Immunity to Error Through Misidentification : What It Is and Where It Comes From

Abstract : I argue that immunity to error through misidentification primarily characterizes thoughts that are 'implicitly' de se, as opposed to thoughts that involve an explicit self-identification. Thoughts that are implicitly de se involve no reference to the self at the level of content: what makes them de se is simply the fact that the content of the thought is evaluated with respect to the thinking subject. Or, to put it in familiar terms : the content of the thought is a property which the thinking subject self-ascribes (as in the Loar/Lewis/Chisholm analysis). After answering an objection (to the effect that immunity can affect explicit de se thoughts), I extend the analysis to demonstrative thoughts, which also exhibit the property of immunity to error through misidentification.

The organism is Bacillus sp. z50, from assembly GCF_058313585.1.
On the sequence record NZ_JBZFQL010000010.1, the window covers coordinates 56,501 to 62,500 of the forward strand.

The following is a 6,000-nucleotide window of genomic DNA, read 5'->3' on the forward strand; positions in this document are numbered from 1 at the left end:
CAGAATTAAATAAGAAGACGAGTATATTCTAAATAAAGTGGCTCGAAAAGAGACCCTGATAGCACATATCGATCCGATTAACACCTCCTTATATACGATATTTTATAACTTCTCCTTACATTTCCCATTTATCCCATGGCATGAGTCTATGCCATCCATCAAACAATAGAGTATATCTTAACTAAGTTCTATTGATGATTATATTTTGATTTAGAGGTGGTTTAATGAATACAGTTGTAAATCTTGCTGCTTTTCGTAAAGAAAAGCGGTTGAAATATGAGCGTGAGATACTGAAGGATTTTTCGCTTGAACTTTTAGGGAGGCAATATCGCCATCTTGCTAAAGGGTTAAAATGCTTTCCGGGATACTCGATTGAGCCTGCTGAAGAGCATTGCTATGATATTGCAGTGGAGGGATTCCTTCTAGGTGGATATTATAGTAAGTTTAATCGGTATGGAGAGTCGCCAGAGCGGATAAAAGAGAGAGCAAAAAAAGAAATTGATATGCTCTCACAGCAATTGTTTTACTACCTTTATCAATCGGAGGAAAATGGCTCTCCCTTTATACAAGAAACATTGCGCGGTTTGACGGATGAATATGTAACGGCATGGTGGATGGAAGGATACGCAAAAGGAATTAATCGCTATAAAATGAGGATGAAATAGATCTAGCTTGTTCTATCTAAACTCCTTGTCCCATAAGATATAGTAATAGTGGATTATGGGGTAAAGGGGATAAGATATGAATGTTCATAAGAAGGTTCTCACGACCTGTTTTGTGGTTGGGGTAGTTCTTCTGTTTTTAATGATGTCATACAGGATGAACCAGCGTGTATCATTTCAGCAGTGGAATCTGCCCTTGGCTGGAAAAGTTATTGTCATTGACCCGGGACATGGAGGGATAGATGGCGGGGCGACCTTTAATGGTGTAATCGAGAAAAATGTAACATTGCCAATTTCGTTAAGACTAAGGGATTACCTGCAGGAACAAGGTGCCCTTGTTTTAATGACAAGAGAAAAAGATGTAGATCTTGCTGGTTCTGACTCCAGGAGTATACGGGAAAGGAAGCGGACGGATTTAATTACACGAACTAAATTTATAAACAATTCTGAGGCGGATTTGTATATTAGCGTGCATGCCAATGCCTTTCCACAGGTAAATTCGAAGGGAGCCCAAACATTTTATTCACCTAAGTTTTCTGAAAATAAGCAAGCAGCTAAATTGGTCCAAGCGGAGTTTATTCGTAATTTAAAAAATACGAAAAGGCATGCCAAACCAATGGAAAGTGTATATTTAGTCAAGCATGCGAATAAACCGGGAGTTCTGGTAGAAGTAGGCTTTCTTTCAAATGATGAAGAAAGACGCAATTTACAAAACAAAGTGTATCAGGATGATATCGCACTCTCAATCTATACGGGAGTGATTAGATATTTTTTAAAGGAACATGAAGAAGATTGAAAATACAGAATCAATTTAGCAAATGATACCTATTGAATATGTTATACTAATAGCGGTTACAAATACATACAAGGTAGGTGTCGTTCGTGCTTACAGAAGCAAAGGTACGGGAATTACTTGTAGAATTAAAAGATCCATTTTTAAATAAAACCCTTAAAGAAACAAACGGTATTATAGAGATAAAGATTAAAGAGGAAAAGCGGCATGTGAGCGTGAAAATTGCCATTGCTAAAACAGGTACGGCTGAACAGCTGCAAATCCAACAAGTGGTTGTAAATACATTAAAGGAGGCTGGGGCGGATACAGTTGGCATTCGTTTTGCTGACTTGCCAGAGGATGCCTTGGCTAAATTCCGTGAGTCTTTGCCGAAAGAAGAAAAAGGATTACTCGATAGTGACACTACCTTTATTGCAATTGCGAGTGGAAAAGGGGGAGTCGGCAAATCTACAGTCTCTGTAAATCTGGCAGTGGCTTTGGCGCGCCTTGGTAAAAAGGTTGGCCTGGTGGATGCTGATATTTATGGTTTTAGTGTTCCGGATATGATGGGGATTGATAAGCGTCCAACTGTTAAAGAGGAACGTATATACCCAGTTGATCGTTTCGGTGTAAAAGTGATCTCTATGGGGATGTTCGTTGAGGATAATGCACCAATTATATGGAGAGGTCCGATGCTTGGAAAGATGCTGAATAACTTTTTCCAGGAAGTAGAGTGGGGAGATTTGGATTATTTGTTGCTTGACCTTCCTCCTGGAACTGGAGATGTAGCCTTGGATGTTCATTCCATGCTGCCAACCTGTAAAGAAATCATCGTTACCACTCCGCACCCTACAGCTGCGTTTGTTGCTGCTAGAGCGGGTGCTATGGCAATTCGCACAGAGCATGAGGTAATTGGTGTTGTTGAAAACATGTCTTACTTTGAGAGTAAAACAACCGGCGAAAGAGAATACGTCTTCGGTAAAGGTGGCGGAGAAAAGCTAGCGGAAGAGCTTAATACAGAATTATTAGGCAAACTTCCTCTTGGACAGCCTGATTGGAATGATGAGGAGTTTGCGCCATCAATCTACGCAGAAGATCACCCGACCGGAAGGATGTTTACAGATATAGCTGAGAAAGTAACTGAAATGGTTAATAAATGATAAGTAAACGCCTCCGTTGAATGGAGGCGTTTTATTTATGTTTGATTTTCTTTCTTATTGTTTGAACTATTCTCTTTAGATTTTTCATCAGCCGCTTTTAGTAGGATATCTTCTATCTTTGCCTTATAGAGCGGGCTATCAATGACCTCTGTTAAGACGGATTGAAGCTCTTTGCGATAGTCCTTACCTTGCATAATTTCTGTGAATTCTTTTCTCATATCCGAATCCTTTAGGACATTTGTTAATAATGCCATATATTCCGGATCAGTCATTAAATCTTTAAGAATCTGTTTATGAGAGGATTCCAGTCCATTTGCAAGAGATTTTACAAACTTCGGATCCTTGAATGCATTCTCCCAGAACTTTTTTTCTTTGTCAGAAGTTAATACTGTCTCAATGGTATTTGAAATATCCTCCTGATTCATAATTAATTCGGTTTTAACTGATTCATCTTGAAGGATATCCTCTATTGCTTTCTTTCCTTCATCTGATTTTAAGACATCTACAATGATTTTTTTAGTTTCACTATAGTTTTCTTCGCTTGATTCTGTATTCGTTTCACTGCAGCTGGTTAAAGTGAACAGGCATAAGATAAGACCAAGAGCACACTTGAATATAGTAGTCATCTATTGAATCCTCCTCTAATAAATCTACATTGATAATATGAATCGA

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Simon Prosser & François Recanati. Immunity to Error through Misidentification: New Essays., Cambridge University Press., pp.180-201, 2012
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https://jeannicod.ccsd.cnrs.fr/ijn_00760417
Contributeur : François Recanati <>
Soumis le : lundi 3 décembre 2012 - 19:50:22
Dernière modification le : mardi 24 avril 2018 - 17:20:08
Document(s) archivé(s) le : lundi 4 mars 2013 - 03:54:02

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François Recanati. Immunity to Error Through Misidentification : What It Is and Where It Comes From. Simon Prosser & François Recanati. Immunity to Error through Misidentification: New Essays., Cambridge University Press., pp.180-201, 2012. 〈ijn_00760417〉

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